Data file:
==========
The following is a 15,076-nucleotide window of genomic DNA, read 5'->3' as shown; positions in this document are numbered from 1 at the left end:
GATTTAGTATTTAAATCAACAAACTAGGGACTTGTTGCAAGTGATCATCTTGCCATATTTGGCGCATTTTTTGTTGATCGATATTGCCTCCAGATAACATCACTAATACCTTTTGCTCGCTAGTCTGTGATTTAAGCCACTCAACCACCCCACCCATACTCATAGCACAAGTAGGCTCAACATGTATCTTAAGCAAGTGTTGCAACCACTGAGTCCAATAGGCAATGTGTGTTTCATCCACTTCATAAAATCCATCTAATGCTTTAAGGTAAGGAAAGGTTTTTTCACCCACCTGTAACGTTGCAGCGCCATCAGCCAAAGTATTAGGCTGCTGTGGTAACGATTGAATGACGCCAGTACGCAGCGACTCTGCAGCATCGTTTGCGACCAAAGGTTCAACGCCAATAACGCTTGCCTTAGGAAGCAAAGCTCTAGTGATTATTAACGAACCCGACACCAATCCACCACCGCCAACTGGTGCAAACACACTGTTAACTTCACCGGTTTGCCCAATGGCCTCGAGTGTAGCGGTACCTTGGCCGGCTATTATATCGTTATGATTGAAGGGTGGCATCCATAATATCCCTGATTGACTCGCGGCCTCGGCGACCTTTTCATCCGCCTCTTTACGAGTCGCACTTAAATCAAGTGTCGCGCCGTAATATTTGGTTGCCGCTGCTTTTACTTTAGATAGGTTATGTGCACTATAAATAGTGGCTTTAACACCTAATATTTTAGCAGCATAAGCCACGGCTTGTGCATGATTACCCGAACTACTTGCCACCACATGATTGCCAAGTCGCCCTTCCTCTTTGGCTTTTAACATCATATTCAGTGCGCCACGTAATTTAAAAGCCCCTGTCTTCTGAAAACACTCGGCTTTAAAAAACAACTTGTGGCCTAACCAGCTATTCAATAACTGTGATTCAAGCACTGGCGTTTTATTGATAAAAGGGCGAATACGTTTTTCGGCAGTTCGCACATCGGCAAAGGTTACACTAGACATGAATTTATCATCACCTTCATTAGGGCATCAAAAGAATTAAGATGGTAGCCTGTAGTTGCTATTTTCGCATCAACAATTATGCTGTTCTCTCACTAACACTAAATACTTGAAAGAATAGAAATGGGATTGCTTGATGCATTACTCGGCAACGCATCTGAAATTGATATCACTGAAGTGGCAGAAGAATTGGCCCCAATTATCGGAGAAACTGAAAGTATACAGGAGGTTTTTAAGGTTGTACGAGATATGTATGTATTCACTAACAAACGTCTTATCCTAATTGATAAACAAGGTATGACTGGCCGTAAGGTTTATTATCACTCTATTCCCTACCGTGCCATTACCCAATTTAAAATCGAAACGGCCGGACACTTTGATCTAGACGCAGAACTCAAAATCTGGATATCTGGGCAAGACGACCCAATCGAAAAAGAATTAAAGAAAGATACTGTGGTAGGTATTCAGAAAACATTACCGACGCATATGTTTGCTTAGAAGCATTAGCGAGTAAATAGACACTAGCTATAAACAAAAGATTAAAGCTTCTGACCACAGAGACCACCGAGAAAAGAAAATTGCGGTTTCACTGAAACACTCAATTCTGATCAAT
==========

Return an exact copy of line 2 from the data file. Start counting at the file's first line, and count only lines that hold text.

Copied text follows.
GATTTAGTATTTAAATCAACAAACTAGGGACTTGTTGCAAGTGATCATCTTGCCATATTTGGCGCATTTTTTGTTGATCGATATTGCCTCCAGATAACATCACTAATACCTTTTGCTCGCTAGTCTGTGATTTAAGCCACTCAACCACCCCACCCATACTCATAGCACAAGTAGGCTCAACATGTATCTTAAGCAAGTGTTGCAACCACTGAGTCCAATAGGCAATGTGTGTTTCATCCACTTCATAAAATCCATCTAATGCTTTAAGGTAAGGAAAGGTTTTTTCACCCACCTGTAACGTTGCAGCGCCATCAGCCAAAGTATTAGGCTGCTGTGGTAACGATTGAATGACGCCAGTACGCAGCGACTCTGCAGCATCGTTTGCGACCAAAGGTTCAACGCCAATAACGCTTGCCTTAGGAAGCAAAGCTCTAGTGATTATTAACGAACCCGACACCAATCCACCACCGCCAACTGGTGCAAACACACTGTTAACTTCACCGGTTTGCCCAATGGCCTCGAGTGTAGCGGTACCTTGGCCGGCTATTATATCGTTATGATTGAAGGGTGGCATCCATAATATCCCTGATTGACTCGCGGCCTCGGCGACCTTTTCATCCGCCTCTTTACGAGTCGCACTTAAATCAAGTGTCGCGCCGTAATATTTGGTTGCCGCTGCTTTTACTTTAGATAGGTTATGTGCACTATAAATAGTGGCTTTAACACCTAATATTTTAGCAGCATAAGCCACGGCTTGTGCATGATTACCCGAACTACTTGCCACCACATGATTGCCAAGTCGCCCTTCCTCTTTGGCTTTTAACATCATATTCAGTGCGCCACGTAATTTAAAAGCCCCTGTCTTCTGAAAACACTCGGCTTTAAAAAACAACTTGTGGCCTAACCAGCTATTCAATAACTGTGATTCAAGCACTGGCGTTTTATTGATAAAAGGGCGAATACGTTTTTCGGCAGTTCGCACATCGGCAAAGGTTACACTAGACATGAATTTATCATCACCTTCATTAGGGCATCAAAAGAATTAAGATGGTAGCCTGTAGTTGCTATTTTCGCATCAACAATTATGCTGTTCTCTCACTAACACTAAATACTTGAAAGAATAGAAATGGGATTGCTTGATGCATTACTCGGCAACGCATCTGAAATTGATATCACTGAAGTGGCAGAAGAATTGGCCCCAATTATCGGAGAAACTGAAAGTATACAGGAGGTTTTTAAGGTTGTACGAGATATGTATGTATTCACTAACAAACGTCTTATCCTAATTGATAAACAAGGTATGACTGGCCGTAAGGTTTATTATCACTCTATTCCCTACCGTGCCATTACCCAATTTAAAATCGAAACGGCCGGACACTTTGATCTAGACGCAGAACTCAAAATCTGGATATCTGGGCAAGACGACCCAATCGAAAAAGAATTAAAGAAAGATACTGTGGTAGGTATTCAGAAAACATTACCGACGCATATGTTTGCTTAGAAGCATTAGCGAGTAAATAGACACTAGCTATAAACAAAAGATTAAAGCTTCTGACCACAGAGACCACCGAGAAAAGAAAATTGCGGTTTCACTGAAACACTCAATTCTGATCAAT